There is a life after war

Marie John is with Japhin

“There is a life after war.”

This was the craziest statement I heard in the first month of the war. At that point, it had not occurred to me to think about a life after war.

It was as if time stood still from the 24th of February. Everything happened in the moment. We ate when we were hungry; knowing that if there was a missile strike close by, we would have to leave our home and stand outside in the cold for hours. Our phones were always charged, our laundry always washed – because we expected the electricity to be switched off at any moment. We went to 10-15 supermarkets per day, and finding four bottles of milk felt like a victory. We gave everything away right away. I tried to maintain a basic reserve for our small group of volunteers, but how can you store away things for yourself when the need around you is so pressing?

In these initial days and weeks of gathering from empty shelves, I felt like an Israelite in the desert, picking up manna. God provided every day anew. In the evenings, I used to go to our small storage room. Most days it was almost empty. I wondered, how would we cook for the soldiers and people in shelters tomorrow? What would we live on if Kyiv would come under siege? What comforted me was the commandment God gave the Israelites in the desert: Don’t store up for yourselves. Eat the manna until sunset. As they tried to save it up, it fouled away.

And God did not fail us. He provided again the next day.

Now, as the frontline has shifted to the East, our rhythm of life also changes again. Some might think you just need to press a “reset” button, and your mind goes back to February 23rd. It does not work like that.

The other day, Japhin and I met with a group of dear friends and missionaries. We were seven: Two from Mariupol. One from an occupied village north of Kyiv. Two from western Ukraine. The two of us from Kyiv. We all experienced these past 70+ days in very different ways. We came together to share our stories. Each ended their story with – “God was with me. I thank God for everything”. – Not for getting out. Not for being in safety. But for seeing God on our side all this time.

One of our friends asked us a question. It is a question maybe only someone who has experienced this war could come up with. “What was more difficult for you, the time of the bombing in Kyiv or now?”

The truth is; these initial weeks were easier in some ways. Living from hour to hour, looking up to the sky for airplanes and missiles, looking up to God as the only help and hope.

There is no going back to life as it was until February 23rd. We would not even want it. I think this war has forced us to reconsider our ways. In the end, the reality of war taught us to finally obey Jesus’ command not to worry about tomorrow. If you are not sure if there will be a tomorrow, there is nothing to worry about. If you are sure about it because you live in a peaceful country, well maybe you are holding on to an illusion and one day the reality of life will teach you otherwise.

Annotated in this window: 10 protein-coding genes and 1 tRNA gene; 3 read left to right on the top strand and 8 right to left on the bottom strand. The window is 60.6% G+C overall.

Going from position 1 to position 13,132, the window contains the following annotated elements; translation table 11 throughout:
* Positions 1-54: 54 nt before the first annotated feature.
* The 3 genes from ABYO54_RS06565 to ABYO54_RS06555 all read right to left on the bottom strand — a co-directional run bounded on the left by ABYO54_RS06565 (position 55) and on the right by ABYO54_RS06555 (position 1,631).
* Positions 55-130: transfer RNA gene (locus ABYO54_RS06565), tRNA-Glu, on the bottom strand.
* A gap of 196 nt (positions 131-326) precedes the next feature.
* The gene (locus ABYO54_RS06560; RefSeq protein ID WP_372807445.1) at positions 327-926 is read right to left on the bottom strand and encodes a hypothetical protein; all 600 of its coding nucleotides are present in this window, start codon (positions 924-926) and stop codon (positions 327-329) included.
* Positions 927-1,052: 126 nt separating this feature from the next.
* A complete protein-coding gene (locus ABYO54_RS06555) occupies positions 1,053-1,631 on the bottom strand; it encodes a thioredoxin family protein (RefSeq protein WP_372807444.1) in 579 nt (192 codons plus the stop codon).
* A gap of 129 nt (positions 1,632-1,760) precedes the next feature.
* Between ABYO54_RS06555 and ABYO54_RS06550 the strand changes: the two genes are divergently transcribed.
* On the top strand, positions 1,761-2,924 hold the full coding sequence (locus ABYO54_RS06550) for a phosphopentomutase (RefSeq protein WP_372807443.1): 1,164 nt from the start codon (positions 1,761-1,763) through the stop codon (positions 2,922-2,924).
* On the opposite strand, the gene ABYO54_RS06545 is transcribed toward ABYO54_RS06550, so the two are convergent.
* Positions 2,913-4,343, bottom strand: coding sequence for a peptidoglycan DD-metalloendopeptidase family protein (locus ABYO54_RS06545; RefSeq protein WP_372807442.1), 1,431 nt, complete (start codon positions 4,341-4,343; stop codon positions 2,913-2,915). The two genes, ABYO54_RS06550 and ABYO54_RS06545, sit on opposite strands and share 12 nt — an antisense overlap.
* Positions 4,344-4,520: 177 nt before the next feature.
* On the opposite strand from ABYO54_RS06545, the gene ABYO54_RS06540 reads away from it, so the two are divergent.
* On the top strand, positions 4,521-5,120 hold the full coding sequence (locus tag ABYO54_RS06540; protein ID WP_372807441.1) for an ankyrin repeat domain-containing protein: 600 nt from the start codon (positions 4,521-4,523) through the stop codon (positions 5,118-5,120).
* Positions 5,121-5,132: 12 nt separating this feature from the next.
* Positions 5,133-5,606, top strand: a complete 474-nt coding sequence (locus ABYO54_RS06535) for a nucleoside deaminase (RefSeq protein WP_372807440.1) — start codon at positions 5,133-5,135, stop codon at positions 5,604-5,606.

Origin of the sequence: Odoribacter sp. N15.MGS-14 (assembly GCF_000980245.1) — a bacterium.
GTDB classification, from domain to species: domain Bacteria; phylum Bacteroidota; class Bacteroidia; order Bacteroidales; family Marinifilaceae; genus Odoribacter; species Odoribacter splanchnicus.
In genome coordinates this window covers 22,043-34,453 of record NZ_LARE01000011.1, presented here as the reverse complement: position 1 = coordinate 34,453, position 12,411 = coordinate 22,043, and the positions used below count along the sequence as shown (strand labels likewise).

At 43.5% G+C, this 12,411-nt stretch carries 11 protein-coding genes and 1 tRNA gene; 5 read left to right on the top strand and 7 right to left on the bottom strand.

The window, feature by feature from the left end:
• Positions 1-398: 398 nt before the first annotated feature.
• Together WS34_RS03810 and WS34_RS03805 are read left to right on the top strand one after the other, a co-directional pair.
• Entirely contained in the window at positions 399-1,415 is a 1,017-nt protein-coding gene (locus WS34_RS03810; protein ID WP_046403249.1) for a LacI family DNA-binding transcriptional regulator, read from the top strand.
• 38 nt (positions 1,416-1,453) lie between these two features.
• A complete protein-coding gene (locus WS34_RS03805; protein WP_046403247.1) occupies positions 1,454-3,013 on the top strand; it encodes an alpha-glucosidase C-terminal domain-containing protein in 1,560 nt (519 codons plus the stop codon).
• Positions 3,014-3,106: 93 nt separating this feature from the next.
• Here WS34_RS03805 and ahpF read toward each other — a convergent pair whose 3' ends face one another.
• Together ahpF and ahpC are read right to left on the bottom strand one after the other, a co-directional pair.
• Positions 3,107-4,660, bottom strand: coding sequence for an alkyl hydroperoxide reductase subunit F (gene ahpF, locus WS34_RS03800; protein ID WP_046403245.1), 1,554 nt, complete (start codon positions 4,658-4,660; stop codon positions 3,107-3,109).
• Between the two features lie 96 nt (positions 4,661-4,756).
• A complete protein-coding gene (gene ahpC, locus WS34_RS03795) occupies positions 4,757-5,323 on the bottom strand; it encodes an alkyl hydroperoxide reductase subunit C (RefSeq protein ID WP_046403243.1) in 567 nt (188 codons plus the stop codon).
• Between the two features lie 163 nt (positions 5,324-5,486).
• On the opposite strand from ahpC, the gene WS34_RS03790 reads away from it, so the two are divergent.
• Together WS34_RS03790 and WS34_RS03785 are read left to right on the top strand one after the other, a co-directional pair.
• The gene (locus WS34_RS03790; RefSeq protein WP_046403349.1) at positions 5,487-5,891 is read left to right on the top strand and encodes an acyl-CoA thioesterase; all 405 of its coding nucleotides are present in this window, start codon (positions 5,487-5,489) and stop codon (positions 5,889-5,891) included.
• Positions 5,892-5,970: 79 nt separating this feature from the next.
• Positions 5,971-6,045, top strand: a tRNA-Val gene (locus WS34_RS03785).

If we truly mean it when we say the Bible is God’s word, then we have to live differently. “Don’t worry about tomorrow” is not a nice saying, it is a command that requires us to act. “Go and make disciples, teach them to obey all I have commanded you” is not a great suggestion, but the great commission. “What will it gain a man if he gains the whole world and loses his soul?” and “Life does not consist in the abundance of possessions” are powerful words that help us to get our priorities right and not get lost in the temptations of this present world.

So yes, there will be a life after the war. But it will be built on the lessons from the war. Let us all make sure that we cling to the word of God, that we obey it, so it would not require a war to learn it the hard way. An excerpt from a sermon of Paul Washer that always inspired me. It remains my prayer for the future of Christ’s church and missions.

Oh, that God would raise up missionaries. I don’t wish the same things your parents want for you. They want for you security and insurance and nice homes. They want for you cars and respect. I want for you the same thing I want for my son, that one day he takes a banner, the banner of Jesus Christ, and he places it on a hill where no one has ever placed a banner before, and he cries out, “Jesus Christ is Lord,” even if it costs my son his life. Oh, when he’s 18 year old, if he says to me the same thing I said when I was a young man, “I’m going into the mountains. I’m going into the jungle.” And they said, “You can’t go there. You’re insane. It’s a war. You’re gonna die.” I’m going. When that little boy puts on that backpack, I’m going to pray over him and say, “Go! God be with you, and if you die, my son, I’ll see you over there and I’ll honour your death.”